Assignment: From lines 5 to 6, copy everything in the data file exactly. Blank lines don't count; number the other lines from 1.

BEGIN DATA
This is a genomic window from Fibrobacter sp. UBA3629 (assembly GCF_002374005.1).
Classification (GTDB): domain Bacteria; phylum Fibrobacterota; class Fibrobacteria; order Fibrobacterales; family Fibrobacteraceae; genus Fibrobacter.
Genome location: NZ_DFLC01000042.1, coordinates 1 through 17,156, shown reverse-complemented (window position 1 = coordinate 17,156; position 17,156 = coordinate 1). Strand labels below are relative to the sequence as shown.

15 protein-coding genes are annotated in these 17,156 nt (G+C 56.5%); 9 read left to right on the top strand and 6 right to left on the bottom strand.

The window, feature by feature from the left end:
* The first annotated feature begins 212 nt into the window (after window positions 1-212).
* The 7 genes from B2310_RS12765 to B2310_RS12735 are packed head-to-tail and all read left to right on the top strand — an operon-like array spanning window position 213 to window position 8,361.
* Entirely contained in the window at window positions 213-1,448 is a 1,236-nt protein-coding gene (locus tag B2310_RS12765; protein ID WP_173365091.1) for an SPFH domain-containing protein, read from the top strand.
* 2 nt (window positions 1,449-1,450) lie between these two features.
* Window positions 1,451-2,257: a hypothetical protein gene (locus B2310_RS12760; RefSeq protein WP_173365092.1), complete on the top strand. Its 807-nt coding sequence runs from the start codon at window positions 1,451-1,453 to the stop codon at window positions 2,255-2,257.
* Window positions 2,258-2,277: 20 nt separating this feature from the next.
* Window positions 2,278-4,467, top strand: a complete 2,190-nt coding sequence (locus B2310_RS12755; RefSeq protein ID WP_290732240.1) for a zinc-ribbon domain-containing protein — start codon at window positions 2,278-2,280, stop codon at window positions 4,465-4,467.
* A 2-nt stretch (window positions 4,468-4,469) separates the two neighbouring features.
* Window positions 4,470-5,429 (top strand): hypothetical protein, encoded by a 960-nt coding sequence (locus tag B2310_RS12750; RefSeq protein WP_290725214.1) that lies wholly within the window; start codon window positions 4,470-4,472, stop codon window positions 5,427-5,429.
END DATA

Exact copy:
The window, feature by feature from the left end:
* The first annotated feature begins 212 nt into the window (after window positions 1-212).